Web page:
Personal Loans

Personal Loans vs. Credit Cards: Which Is the Best Choice?

If you’re paying off high-interest debt, borrowing money, shelling out funds for an unplanned expense or you’re just short on cash, you may be considering applying for a personal loan or charging the expense to a credit card. Not knowing the pros and cons of each option could make your choice difficult.

Here’s what to consider as you compare personal loans and credit cards.

Comparing personal loans to credit cards

Often, the choice to use a credit card or personal loan will depend on your situation, credit score, how fast you want to pay off the debt and how much you need to borrow.

Personal loans offer a fixed interest rate and payment term. This means that the amount you pay each month will not change, and you will have a set window of time in which you will pay off your debt before you incur late fee or penalties.

Credit cards must be paid back in monthly installments or one flat payment. If you can’t pay off your balance, you will be charged interest on whatever balance you carry over. Keep in mind that paying off the full statement balance by the due date not only helps you avoid interest and fees, but may also help you establish a positive credit history.

But if you use a card with a 0% intro APR offer, it may make sense to pay only the minimum payment. In this case, it is still important to make at least the minimum payment due each month, with no late or missed payments. Make sure to pay off the whole balance before the introductory period ends, or you’ll be stuck with credit card debt that’s accumulating interest.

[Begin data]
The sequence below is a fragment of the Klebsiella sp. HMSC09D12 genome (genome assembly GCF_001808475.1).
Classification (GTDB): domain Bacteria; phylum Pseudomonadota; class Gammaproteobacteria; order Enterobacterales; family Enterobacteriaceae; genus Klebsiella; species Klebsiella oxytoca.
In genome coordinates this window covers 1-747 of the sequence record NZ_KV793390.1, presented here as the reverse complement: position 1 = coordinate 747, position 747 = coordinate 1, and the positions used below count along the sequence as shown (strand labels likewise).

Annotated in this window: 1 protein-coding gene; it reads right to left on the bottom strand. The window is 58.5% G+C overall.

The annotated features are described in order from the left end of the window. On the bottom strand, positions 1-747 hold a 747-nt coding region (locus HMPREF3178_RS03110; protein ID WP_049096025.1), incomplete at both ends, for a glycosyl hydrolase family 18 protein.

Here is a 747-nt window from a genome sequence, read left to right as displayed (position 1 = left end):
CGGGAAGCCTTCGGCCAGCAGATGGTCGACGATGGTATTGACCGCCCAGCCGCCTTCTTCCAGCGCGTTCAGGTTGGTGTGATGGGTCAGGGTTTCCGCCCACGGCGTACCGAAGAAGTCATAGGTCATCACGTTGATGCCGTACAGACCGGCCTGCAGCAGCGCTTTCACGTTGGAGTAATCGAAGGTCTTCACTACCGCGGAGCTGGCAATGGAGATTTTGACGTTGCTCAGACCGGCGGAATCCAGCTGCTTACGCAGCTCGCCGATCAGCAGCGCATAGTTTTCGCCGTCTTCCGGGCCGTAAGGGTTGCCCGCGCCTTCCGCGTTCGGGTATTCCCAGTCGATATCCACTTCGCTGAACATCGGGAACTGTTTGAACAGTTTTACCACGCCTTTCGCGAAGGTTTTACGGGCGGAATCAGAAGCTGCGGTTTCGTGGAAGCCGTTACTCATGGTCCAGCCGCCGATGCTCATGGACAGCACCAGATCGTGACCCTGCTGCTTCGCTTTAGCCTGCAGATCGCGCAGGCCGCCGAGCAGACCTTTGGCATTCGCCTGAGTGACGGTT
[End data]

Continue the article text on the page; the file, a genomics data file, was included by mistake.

To help you decide between these two forms of credit, consider the following pros and cons.

Personal loans: A deep dive

A personal loan is considered an installment loan. This type of loan is repaid over a set period. When you apply for a personal loan, you may need to disclose how you will use the funds. You can use a personal loan for many expenses, including but not limited to:

  • Debt consolidation
  • Medical bills
  • Home renovations
  • Car repairs
  • A wedding
  • Vacation

Personal loans are either secured by a co-signer or by the asset purchased, or unsecured. Unsecured loans are granted based on a borrower’s credit history and ability to repay the loan. Repayment is typically through fixed installments over a set term.

The interest rate you pay on a personal loan may depend on whether you have collateral, how high your credit score is and the length of your term, among other factors. The cost of the loan will be spread out over multiple payments. Typically, the longer the loan term, the higher the interest rate Although the interest rate on your loan will depend on many factors. As of publication, typical APRs for personal loans are as low as 3.99%, according to the personal loan marketplace on MagnifyMoney, a LendingTree company.